Rare Autoimmune Disorder Leads to NK, Case Study Reports

Rare Autoimmune Disorder Leads to NK, Case Study Reports

A case study described how a woman with a rare genetic autoimmune disorder developed severe neurotrophic keratitis (NK). 

Researchers say the case highlights the importance of regular follow-ups and treatment of the corneal nerves in patients with an autoimmune disorder.

Titled “Neurotrophic keratitis in autoimmune polyglandular syndrome type 1: a case report,” the study was published in the journal BMC Ophthalmology.

Autoimmune polyglandular syndrome type 1, known as APS-1, is a genetic disease caused by mutations in the AIRE gene that lead to spontaneous autoimmunity, in which the immune system mistakenly attacks the body. 

The rare disease is characterized by at least two of three factors that develop during childhood. Specifically, these are low levels of parathyroid hormone, known as hypoparathyroidism, primary adrenal insufficiency called Addison disease, and chronic fungal infections with Candida — a type of yeast — of the body cavities, skin, and nails. Such fungal infections are known as chronic mucocutaneous candidiasis.

Other symptoms include hair loss (alopecia), loss of skin pigment (vitiligo), and the wasting of dental enamel and nails. Eye damage also can occur, mostly reported as degeneration of the retina and keratoconjunctivitis with dry eye — simply put, inflammation of the tissue that lines the inside of the eyelids and covers the white of the eye.

Although damage to the cornea due to dry eye occurs in up to 50% of APS-1 patients, there have been no reports regarding the corneal nerve damage that underlies NK. There also has been no research investigating the relationship between APS-1 and NK. 

Now, for the first time, researchers at the National Taiwan University Hospital, in Taiwan, have documented a case of a woman with APS-1 who was diagnosed with severe NK and ocular surface disease caused by dry eye.

The woman, age 27, was initially treated at the hospital for chronic blurred vision and discomfort. She had similar complaints 13 years before and was diagnosed with dry eye syndrome with corneal erosion in both eyes (keratopathy). While she had received topical treatment, it had led only to a partial recovery.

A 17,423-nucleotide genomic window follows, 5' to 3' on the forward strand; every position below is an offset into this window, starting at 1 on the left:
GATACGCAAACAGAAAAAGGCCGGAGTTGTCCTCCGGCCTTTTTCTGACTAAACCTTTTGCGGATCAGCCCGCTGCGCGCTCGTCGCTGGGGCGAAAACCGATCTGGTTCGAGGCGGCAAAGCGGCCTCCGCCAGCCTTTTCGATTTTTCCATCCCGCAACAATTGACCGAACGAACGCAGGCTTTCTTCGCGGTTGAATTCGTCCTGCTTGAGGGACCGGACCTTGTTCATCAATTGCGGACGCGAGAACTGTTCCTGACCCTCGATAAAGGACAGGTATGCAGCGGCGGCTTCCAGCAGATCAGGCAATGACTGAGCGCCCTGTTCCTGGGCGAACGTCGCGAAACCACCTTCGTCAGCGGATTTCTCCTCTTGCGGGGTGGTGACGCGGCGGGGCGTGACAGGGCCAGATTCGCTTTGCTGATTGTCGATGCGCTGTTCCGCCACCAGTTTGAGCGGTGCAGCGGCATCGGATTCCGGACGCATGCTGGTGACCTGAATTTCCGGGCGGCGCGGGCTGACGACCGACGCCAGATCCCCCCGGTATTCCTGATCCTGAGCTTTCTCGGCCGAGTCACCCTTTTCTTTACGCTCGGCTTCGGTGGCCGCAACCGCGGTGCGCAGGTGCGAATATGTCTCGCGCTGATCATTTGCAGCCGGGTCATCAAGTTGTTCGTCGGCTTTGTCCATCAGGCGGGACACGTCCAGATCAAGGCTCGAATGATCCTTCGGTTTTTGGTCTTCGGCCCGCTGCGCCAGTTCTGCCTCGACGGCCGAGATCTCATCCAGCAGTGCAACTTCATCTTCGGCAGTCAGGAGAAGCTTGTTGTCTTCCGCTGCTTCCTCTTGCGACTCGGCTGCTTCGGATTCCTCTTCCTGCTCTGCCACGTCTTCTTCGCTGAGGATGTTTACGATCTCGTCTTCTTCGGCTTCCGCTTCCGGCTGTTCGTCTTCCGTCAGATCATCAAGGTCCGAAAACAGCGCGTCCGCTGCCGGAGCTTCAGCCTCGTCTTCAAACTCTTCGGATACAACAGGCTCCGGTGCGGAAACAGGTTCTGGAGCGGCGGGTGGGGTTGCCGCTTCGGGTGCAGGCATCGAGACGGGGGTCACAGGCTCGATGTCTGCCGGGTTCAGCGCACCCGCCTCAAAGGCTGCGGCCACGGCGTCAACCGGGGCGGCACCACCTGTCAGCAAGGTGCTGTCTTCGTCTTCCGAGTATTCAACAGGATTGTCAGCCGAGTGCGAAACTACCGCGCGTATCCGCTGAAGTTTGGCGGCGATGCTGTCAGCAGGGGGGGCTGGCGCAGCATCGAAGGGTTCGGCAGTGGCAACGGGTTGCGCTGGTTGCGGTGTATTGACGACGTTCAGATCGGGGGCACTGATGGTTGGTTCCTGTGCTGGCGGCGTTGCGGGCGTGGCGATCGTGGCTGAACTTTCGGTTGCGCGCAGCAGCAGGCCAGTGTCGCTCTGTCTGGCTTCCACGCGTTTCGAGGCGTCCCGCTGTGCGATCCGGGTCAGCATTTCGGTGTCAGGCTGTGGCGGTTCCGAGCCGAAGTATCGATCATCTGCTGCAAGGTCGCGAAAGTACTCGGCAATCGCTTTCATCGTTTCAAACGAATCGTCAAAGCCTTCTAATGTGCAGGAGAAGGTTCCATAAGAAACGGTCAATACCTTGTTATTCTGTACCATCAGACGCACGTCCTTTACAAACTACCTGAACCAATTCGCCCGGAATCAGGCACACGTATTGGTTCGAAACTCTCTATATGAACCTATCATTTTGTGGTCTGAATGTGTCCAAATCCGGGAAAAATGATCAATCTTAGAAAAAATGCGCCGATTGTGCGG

The patient had APS-1 with Addison disease as well as an autoimmune disorder involving chronic inflammation of the thyroid (Hashimoto thyroiditis), hypoparathyroidism, and hypogonadotropic hypogonadism, in which her ovaries produce little or no sex hormones.

She was short in height, at 147 centimeters (about 4 feet 8 inches tall), with low body weight — 37 kilograms or about 82 pounds — and had hair loss. While she had worn soft contact lenses for about five years, she had stopped wearing them three years previously.  

An eye exam showed that her visual acuity was 20/40 in the right eye and 20/50 in the left eye, with two patches of corneal erosion in the right eye and superficial erosions on the lower corneal surface in the left eye. Of note, visual acuity measures an individual’s central vision, or the capacity to see detail, with a visual acuity of 20/20 referred to as normal vision; any score above 20/200 is considered legally blind.

Dry eye also was noted, along with meibomian gland deficiency, leading to a lack of oil that coats the eye surface to prevent dryness.

In vivo confocal microscopy (IVCM) of the eye found significant abnormalities of the corneal nerves, which is “not usually seen in patients with dry eye,” the researchers wrote. 

Epithelial cells on the top layer of the cornea were elongated with a tendency to shed easily. The corneal nerve bundles were very thin and showed damage. As a result, ocular surface disease caused by dry eye with severe NK was diagnosed.

Corneal problems persisted in the following four months despite regular application of artificial tears, corticosteroids, the immunosuppressant cyclosporin, autologous serum eye drops, and nighttime ointment. Corneal erosions and inflammation were found in both eyes.

Treatment included therapeutic soft contact lenses and punctual occlusion, a dry eye procedure consists of inserting plugs into the tear drainage area to keep the tears in the eyes longer. Both treatments had a limited effect, and the patient continued to experience intermittent corneal erosions over the next two years. 

To explain these new findings, the researchers suggested that the autoimmune imbalance in APS-1, or its hypothyroidism, may have directly caused damage to the corneal nerves.

Furthermore, studies have shown that a mouse model of AIRE gene deficiency — a model of autoimmunity — has a loss of nerves in the cornea, a lack of secretions, and dry eye. This supports the hypothesis that “APS-1 may inherently cause [nerve damage] and therefore lead to APS-1 keratopathy secondarily,” the researchers wrote. 

“Patients with APS-1 may have ocular surface disease and severe damage to corneal nerves,” the investigators concluded. “Regular follow-up and treatment focusing on the regeneration of corneal nerves is particularly important in these patients.”

How useful was this post?

Click on a star to rate it!

Average rating 0 / 5. Vote count: 0

No votes so far! Be the first to rate this post.

As you found this post useful...

Follow us on social media!

We are sorry that this post was not useful for you!

Let us improve this post!

Tell us how we can improve this post?